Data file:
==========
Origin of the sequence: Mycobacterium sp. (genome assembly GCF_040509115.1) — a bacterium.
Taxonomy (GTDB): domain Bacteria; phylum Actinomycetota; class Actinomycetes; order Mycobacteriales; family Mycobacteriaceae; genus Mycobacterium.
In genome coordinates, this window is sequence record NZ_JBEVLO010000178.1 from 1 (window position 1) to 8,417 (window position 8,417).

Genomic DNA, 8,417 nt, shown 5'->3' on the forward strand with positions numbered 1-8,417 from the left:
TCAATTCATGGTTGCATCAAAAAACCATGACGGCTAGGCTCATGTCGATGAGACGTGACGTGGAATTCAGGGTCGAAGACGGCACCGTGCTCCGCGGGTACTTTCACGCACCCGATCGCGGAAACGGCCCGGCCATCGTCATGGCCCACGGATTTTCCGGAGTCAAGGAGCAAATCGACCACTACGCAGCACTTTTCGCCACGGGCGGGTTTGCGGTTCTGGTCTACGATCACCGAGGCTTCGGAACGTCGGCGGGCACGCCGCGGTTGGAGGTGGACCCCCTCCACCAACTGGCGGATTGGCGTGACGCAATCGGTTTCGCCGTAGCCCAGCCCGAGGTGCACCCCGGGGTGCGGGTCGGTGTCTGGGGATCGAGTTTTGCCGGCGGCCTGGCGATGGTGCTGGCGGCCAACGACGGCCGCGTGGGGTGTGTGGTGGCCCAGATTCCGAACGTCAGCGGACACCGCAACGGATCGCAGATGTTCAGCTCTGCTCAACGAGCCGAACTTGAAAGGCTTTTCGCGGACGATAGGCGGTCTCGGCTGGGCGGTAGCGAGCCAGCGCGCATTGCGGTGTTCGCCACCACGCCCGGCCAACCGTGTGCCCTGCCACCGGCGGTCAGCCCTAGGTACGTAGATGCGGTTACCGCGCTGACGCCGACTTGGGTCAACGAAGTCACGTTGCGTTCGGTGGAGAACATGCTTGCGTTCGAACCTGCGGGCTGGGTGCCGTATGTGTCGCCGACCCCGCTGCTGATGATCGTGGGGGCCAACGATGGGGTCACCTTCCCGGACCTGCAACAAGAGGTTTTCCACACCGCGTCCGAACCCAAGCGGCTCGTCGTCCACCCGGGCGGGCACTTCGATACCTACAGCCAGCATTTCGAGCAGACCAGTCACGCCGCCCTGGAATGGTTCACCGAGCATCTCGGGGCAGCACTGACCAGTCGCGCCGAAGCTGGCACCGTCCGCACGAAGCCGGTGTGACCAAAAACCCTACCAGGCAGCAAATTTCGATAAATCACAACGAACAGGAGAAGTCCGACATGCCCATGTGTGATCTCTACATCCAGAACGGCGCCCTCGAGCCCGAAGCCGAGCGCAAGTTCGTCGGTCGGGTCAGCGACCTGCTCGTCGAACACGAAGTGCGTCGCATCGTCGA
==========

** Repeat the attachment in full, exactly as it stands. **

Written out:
Origin of the sequence: Mycobacterium sp. (genome assembly GCF_040509115.1) — a bacterium.
Taxonomy (GTDB): domain Bacteria; phylum Actinomycetota; class Actinomycetes; order Mycobacteriales; family Mycobacteriaceae; genus Mycobacterium.
In genome coordinates, this window is sequence record NZ_JBEVLO010000178.1 from 1 (window position 1) to 8,417 (window position 8,417).

Genomic DNA, 8,417 nt, shown 5'->3' on the forward strand with positions numbered 1-8,417 from the left:
TCAATTCATGGTTGCATCAAAAAACCATGACGGCTAGGCTCATGTCGATGAGACGTGACGTGGAATTCAGGGTCGAAGACGGCACCGTGCTCCGCGGGTACTTTCACGCACCCGATCGCGGAAACGGCCCGGCCATCGTCATGGCCCACGGATTTTCCGGAGTCAAGGAGCAAATCGACCACTACGCAGCACTTTTCGCCACGGGCGGGTTTGCGGTTCTGGTCTACGATCACCGAGGCTTCGGAACGTCGGCGGGCACGCCGCGGTTGGAGGTGGACCCCCTCCACCAACTGGCGGATTGGCGTGACGCAATCGGTTTCGCCGTAGCCCAGCCCGAGGTGCACCCCGGGGTGCGGGTCGGTGTCTGGGGATCGAGTTTTGCCGGCGGCCTGGCGATGGTGCTGGCGGCCAACGACGGCCGCGTGGGGTGTGTGGTGGCCCAGATTCCGAACGTCAGCGGACACCGCAACGGATCGCAGATGTTCAGCTCTGCTCAACGAGCCGAACTTGAAAGGCTTTTCGCGGACGATAGGCGGTCTCGGCTGGGCGGTAGCGAGCCAGCGCGCATTGCGGTGTTCGCCACCACGCCCGGCCAACCGTGTGCCCTGCCACCGGCGGTCAGCCCTAGGTACGTAGATGCGGTTACCGCGCTGACGCCGACTTGGGTCAACGAAGTCACGTTGCGTTCGGTGGAGAACATGCTTGCGTTCGAACCTGCGGGCTGGGTGCCGTATGTGTCGCCGACCCCGCTGCTGATGATCGTGGGGGCCAACGATGGGGTCACCTTCCCGGACCTGCAACAAGAGGTTTTCCACACCGCGTCCGAACCCAAGCGGCTCGTCGTCCACCCGGGCGGGCACTTCGATACCTACAGCCAGCATTTCGAGCAGACCAGTCACGCCGCCCTGGAATGGTTCACCGAGCATCTCGGGGCAGCACTGACCAGTCGCGCCGAAGCTGGCACCGTCCGCACGAAGCCGGTGTGACCAAAAACCCTACCAGGCAGCAAATTTCGATAAATCACAACGAACAGGAGAAGTCCGACATGCCCATGTGTGATCTCTACATCCAGAACGGCGCCCTCGAGCCCGAAGCCGAGCGCAAGTTCGTCGGTCGGGTCAGCGACCTGCTCGTCGAACACGAAGTGCGTCGCATCGTCGA